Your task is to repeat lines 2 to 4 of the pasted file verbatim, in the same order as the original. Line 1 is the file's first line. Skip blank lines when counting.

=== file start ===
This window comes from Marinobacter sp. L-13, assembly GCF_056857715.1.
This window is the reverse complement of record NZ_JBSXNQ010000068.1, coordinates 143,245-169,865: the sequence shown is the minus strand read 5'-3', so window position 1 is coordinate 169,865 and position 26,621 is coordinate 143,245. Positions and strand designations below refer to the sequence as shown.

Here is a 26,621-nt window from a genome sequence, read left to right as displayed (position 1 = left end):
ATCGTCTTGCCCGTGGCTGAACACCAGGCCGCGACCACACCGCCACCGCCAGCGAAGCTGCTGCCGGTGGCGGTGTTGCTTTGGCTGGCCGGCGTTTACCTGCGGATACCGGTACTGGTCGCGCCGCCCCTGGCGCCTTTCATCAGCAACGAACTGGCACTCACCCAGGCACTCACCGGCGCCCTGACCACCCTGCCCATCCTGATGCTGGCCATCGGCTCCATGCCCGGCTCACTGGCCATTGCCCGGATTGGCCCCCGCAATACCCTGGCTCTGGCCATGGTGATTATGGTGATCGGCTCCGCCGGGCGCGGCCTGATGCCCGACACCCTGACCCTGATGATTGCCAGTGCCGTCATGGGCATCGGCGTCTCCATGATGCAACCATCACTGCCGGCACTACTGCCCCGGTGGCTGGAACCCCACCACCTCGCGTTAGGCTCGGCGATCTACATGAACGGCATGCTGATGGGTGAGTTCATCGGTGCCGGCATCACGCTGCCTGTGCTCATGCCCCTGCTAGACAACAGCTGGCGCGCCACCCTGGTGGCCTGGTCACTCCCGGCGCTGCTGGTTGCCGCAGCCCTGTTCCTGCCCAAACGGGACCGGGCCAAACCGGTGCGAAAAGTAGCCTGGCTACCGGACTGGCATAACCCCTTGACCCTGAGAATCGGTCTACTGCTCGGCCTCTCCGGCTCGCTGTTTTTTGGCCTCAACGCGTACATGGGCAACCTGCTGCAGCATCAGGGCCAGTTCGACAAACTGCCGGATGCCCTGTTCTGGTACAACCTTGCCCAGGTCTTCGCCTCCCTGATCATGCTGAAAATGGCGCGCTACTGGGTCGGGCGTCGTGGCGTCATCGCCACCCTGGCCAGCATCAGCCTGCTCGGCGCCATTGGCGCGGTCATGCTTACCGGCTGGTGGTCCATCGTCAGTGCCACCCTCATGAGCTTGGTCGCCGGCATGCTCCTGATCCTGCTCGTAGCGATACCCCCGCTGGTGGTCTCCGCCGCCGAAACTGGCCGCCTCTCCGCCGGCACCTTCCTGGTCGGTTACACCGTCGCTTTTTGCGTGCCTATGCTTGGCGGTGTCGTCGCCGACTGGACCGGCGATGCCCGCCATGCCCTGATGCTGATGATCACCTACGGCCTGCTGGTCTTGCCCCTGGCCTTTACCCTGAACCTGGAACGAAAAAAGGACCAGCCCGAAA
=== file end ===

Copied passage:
This window is the reverse complement of record NZ_JBSXNQ010000068.1, coordinates 143,245-169,865: the sequence shown is the minus strand read 5'-3', so window position 1 is coordinate 169,865 and position 26,621 is coordinate 143,245. Positions and strand designations below refer to the sequence as shown.

Here is a 26,621-nt window from a genome sequence, read left to right as displayed (position 1 = left end):
ATCGTCTTGCCCGTGGCTGAACACCAGGCCGCGACCACACCGCCACCGCCAGCGAAGCTGCTGCCGGTGGCGGTGTTGCTTTGGCTGGCCGGCGTTTACCTGCGGATACCGGTACTGGTCGCGCCGCCCCTGGCGCCTTTCATCAGCAACGAACTGGCACTCACCCAGGCACTCACCGGCGCCCTGACCACCCTGCCCATCCTGATGCTGGCCATCGGCTCCATGCCCGGCTCACTGGCCATTGCCCGGATTGGCCCCCGCAATACCCTGGCTCTGGCCATGGTGATTATGGTGATCGGCTCCGCCGGGCGCGGCCTGATGCCCGACACCCTGACCCTGATGATTGCCAGTGCCGTCATGGGCATCGGCGTCTCCATGATGCAACCATCACTGCCGGCACTACTGCCCCGGTGGCTGGAACCCCACCACCTCGCGTTAGGCTCGGCGATCTACATGAACGGCATGCTGATGGGTGAGTTCATCGGTGCCGGCATCACGCTGCCTGTGCTCATGCCCCTGCTAGACAACAGCTGGCGCGCCACCCTGGTGGCCTGGTCACTCCCGGCGCTGCTGGTTGCCGCAGCCCTGTTCCTGCCCAAACGGGACCGGGCCAAACCGGTGCGAAAAGTAGCCTGGCTACCGGACTGGCATAACCCCTTGACCCTGAGAATCGGTCTACTGCTCGGCCTCTCCGGCTCGCTGTTTTTTGGCCTCAACGCGTACATGGGCAACCTGCTGCAGCATCAGGGCCAGTTCGACAAACTGCCGGATGCCCTGTTCTGGTACAACCTTGCCCAGGTCTTCGCCTCCCTGATCATGCTGAAAATGGCGCGCTACTGGGTCGGGCGTCGTGGCGTCATCGCCACCCTGGCCAGCATCAGCCTGCTCGGCGCCATTGGCGCGGTCATGCTTACCGGCTGGTGGTCCATCGTCAGTGCCACCCTCATGAGCTTGGTCGCCGGCATGCTCCTGATCCTGCTCGTAGCGATACCCCCGCTGGTGGTCTCCGCCGCCGAAACTGGCCGCCTCTCCGCCGGCACCTTCCTGGTCGGTTACACCGTCGCTTTTTGCGTGCCTATGCTTGGCGGTGTCGTCGCCGACTGGACCGGCGATGCCCGCCATGCCCTGATGCTGATGATCACCTACGGCCTGCTGGTCTTGCCCCTGGCCTTTACCCTGAACCTGGAACGAAAAAAGGACCAGCCCGAAA